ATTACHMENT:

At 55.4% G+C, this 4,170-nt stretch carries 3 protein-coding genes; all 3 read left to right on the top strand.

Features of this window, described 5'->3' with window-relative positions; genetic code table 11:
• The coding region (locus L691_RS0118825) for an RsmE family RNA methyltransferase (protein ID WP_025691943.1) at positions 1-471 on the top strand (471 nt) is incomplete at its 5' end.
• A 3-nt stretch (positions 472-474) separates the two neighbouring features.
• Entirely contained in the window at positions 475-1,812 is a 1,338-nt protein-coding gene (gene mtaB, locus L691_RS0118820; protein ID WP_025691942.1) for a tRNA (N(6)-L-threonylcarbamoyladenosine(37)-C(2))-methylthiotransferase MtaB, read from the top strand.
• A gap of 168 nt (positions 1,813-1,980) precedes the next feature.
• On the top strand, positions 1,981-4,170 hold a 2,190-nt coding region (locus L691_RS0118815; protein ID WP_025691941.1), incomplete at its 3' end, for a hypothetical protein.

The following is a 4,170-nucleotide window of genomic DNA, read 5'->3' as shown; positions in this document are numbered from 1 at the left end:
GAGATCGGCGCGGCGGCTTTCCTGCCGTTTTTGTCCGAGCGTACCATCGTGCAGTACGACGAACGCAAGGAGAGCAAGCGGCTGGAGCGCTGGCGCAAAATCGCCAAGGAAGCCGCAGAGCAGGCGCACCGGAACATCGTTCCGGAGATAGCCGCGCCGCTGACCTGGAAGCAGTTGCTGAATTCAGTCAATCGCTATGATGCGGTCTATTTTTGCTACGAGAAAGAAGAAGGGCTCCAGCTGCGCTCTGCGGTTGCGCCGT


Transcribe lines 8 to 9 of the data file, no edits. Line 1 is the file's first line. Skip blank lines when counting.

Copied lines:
The following is a 4,170-nucleotide window of genomic DNA, read 5'->3' as shown; positions in this document are numbered from 1 at the left end:
GAGATCGGCGCGGCGGCTTTCCTGCCGTTTTTGTCCGAGCGTACCATCGTGCAGTACGACGAACGCAAGGAGAGCAAGCGGCTGGAGCGCTGGCGCAAAATCGCCAAGGAAGCCGCAGAGCAGGCGCACCGGAACATCGTTCCGGAGATAGCCGCGCCGCTGACCTGGAAGCAGTTGCTGAATTCAGTCAATCGCTATGATGCGGTCTATTTTTGCTACGAGAAAGAAGAAGGGCTCCAGCTGCGCTCTGCGGTTGCGCCGT